Purported Methods for Avoiding ASIH

Steroid Cycling. A common method suggested by the websites was the use of steroid 'cycles'. This involves alternating active periods of AAS use with respite intervals. The aim of cycling was to minimize AAS-associated side effects, by facilitating recuperation of the hypothalamus–pituitary–testicular axis, restoring endogenous testosterone production and, hopefully, reversing ASIH during the drug-free interval. Cycling was also suggested to avoid detection during competition in drug-free athletic events. AAS users typically use steroids in cycles of 6–12 weeks, with varying periods of no use.

Nonandrogenic Drugs. Users often combine different preparations of AASs with nonandrogenic drugs (hCG, SERMs or AIs) to counteract the negative side effects of AASs, a method referred to as 'stacking'. In addition to stacking, users will often use substances during the respite intervals, commonly referred to as 'postcycle therapy' (e.g. gonadotrophins), with the aim to restore the hypothalamus–pituitary–testicular axis and testicular function quicker than might have occurred naturally, if at all.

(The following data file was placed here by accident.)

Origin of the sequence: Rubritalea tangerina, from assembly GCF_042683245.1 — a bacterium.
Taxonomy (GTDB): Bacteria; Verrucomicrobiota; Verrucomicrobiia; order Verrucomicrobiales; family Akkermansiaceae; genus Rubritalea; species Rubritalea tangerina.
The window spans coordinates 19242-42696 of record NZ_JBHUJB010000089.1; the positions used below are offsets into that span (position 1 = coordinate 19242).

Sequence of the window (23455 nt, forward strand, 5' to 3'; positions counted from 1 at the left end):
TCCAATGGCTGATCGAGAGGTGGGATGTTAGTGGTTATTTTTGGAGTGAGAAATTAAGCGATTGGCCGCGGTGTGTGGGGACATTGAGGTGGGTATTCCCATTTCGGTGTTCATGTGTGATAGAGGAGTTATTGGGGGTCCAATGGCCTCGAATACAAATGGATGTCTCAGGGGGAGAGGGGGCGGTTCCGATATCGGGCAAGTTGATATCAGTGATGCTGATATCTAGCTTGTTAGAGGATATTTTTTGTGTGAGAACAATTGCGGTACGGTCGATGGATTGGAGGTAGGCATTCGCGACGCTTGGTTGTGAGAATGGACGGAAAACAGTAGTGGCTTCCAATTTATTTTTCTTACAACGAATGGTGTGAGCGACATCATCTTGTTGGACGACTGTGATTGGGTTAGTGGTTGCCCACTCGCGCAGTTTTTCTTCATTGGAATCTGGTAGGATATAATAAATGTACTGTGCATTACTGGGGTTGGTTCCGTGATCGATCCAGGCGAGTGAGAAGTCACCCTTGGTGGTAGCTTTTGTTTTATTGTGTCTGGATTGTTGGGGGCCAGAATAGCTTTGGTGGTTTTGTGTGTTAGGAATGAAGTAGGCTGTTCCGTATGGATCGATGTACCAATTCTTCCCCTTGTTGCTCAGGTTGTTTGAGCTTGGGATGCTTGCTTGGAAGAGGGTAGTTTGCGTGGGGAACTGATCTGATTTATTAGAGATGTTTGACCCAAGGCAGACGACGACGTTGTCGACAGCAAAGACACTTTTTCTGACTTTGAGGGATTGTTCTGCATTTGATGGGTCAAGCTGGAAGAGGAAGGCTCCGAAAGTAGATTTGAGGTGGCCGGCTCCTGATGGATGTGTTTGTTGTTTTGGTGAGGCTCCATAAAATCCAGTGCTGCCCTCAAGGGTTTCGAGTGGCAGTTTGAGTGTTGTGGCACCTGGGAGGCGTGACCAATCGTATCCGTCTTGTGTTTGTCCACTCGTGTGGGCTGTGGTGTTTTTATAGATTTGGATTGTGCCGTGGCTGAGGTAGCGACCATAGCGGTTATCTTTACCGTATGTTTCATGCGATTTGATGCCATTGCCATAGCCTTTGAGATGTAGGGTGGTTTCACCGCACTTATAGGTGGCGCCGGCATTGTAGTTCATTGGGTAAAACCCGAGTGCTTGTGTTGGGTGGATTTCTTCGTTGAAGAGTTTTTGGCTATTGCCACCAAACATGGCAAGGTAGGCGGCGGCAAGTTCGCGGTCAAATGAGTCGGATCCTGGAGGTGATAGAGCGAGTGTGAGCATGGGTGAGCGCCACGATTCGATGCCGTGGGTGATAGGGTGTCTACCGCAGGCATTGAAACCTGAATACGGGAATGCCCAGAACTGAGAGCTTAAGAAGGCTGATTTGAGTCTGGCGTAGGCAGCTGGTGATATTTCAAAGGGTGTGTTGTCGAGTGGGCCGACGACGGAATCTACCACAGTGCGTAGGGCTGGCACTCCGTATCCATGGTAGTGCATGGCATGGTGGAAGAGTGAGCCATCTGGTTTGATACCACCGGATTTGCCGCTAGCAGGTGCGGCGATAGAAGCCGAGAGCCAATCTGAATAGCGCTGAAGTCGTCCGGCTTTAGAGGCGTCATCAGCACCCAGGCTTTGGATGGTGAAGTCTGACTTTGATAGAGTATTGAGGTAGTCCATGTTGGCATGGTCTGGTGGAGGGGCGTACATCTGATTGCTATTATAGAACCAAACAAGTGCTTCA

Certain drugs cropped up as being suggested for treatment either during the steroid cycle or postcycle. These included hCG, SERMs, such as clomiphene, toremifene, tamoxifen and raloxifene, and the various AIs (anastrozole, letrozole and exemestane). Other agents were mentioned less often and with controversy, for example mesterolone and FSH-based products, principally human menopausal gonadotrophin (hMG), but also r-hFSH. Drug recommendations partially depended on reported 'off-label' availability.